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Transmission of Magnaporthiopsis maydis from maize seeds to seedlings

Gary Munkvold: Iowa State University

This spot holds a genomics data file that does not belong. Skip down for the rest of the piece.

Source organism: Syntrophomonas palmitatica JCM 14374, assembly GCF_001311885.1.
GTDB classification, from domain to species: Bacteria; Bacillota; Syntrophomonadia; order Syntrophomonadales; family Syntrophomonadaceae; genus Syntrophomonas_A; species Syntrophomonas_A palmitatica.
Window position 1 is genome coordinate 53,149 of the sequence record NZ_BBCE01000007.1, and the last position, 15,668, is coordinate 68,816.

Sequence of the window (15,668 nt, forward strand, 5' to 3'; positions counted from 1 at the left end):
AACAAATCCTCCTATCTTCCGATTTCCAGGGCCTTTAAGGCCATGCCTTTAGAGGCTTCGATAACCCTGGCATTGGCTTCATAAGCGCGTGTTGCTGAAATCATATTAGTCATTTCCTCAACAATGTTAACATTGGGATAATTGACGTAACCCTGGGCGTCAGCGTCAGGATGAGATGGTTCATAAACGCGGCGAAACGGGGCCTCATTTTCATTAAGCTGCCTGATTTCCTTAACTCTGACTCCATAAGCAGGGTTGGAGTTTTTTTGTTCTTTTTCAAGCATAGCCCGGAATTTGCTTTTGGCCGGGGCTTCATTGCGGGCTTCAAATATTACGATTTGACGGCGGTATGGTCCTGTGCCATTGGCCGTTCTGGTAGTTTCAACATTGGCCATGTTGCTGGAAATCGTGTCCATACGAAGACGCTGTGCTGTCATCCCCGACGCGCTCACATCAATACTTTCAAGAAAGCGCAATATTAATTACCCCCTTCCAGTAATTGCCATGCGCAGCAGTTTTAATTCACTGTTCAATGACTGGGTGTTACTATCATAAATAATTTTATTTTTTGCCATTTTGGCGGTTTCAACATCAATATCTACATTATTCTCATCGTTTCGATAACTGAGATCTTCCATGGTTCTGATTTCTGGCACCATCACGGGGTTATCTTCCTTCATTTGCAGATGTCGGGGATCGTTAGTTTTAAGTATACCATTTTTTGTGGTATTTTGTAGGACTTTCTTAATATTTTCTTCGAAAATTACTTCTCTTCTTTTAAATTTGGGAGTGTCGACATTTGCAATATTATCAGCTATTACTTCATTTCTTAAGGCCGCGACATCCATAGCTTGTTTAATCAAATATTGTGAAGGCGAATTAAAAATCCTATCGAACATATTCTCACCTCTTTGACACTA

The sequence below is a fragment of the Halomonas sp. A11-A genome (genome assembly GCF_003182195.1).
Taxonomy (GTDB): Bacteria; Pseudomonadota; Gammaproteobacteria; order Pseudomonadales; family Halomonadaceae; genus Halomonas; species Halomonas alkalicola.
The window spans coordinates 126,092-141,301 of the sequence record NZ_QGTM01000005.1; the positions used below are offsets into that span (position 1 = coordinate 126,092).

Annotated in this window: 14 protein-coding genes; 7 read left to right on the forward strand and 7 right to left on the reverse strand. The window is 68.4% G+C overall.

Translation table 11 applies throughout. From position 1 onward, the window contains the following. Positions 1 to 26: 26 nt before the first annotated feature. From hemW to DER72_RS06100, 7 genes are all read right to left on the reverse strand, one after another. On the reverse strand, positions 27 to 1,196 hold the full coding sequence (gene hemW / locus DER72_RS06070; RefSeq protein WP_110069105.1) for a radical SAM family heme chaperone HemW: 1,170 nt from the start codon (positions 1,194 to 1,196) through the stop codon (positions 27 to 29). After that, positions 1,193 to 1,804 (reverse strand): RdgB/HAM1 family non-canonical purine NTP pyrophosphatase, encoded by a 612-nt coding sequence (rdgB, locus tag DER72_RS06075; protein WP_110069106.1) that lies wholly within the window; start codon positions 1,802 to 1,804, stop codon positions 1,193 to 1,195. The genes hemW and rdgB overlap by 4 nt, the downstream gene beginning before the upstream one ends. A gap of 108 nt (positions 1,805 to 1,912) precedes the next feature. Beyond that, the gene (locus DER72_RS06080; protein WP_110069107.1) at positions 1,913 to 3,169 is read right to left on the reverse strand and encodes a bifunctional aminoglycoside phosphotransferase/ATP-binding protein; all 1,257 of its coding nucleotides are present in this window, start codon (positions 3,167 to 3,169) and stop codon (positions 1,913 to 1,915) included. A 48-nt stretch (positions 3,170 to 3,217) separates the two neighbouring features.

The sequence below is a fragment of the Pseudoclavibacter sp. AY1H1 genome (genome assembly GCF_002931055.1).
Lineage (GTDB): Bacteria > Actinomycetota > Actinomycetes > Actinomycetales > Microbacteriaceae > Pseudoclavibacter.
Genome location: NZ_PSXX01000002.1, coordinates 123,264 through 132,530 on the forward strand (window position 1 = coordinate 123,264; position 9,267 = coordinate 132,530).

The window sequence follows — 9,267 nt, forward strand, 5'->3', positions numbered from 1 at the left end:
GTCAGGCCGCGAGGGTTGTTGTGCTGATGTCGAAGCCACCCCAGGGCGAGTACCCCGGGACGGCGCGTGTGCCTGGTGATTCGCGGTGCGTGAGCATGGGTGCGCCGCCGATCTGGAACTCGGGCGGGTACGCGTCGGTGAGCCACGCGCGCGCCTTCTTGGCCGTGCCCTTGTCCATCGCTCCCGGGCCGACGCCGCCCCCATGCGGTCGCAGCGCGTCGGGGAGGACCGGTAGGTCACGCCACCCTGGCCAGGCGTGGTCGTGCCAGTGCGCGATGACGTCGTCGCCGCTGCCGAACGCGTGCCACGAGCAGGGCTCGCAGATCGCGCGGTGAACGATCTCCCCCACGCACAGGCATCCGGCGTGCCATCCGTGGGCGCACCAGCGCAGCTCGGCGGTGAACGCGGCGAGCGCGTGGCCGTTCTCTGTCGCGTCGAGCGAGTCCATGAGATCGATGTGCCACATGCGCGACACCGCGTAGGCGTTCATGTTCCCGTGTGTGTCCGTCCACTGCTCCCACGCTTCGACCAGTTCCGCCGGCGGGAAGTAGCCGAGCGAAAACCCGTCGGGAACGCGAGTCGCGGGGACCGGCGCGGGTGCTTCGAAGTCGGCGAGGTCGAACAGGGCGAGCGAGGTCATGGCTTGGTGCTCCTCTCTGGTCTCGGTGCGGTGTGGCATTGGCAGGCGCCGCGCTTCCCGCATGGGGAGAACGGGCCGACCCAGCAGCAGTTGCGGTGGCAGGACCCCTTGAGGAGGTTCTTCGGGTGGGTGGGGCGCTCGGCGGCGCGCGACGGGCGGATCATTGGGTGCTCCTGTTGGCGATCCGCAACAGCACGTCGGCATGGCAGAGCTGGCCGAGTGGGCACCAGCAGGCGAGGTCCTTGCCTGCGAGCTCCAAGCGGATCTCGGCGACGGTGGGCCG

<div><em>Magnaporthiopsis maydis </em>(syn.<em> Harpophora maydis</em>) is a seedborne fungus that causes late wilt of maize, a disease that is economically important in several parts of the world, but does not occur in the Americas. Potential introduction of <em>M. maydis</em> into the United States is considered a serious threat to U.S. agriculture because of its probable impact on maize production and trade. Although the fungus is known to be seedborne, there is little information regarding the occurrence of seed-to-seedling transmission. In this study, maize seeds were inoculated using a water-restriction method, which resulted in external seed contamination. Approximately 1,000 inoculated seeds were planted in individual pots in a restricted access growth chamber. After 4 weeks, coleoptile and mesocotyl tissues were dissected and surface-disinfested, and individually subjected to PCR analysis. <em>M. maydis</em> was detected by PCR in mesocotyl tissues of 6 (0.94%) of 639 seedlings that emerged from inoculated seeds. All seedlings from noninoculated seeds tested negative. Although disease symptoms could not be observed during the short duration of the experiment, and we did not attempt to re-isolate the fungus from seedlings, these results indicate that <em>M. maydis</em> can potentially be seed transmitted, suggesting the continued need for careful phytosanitary measures to prevent its movement with seeds. Further work is needed to clarify the risk of seed transmission from naturally contaminated seeds.</div>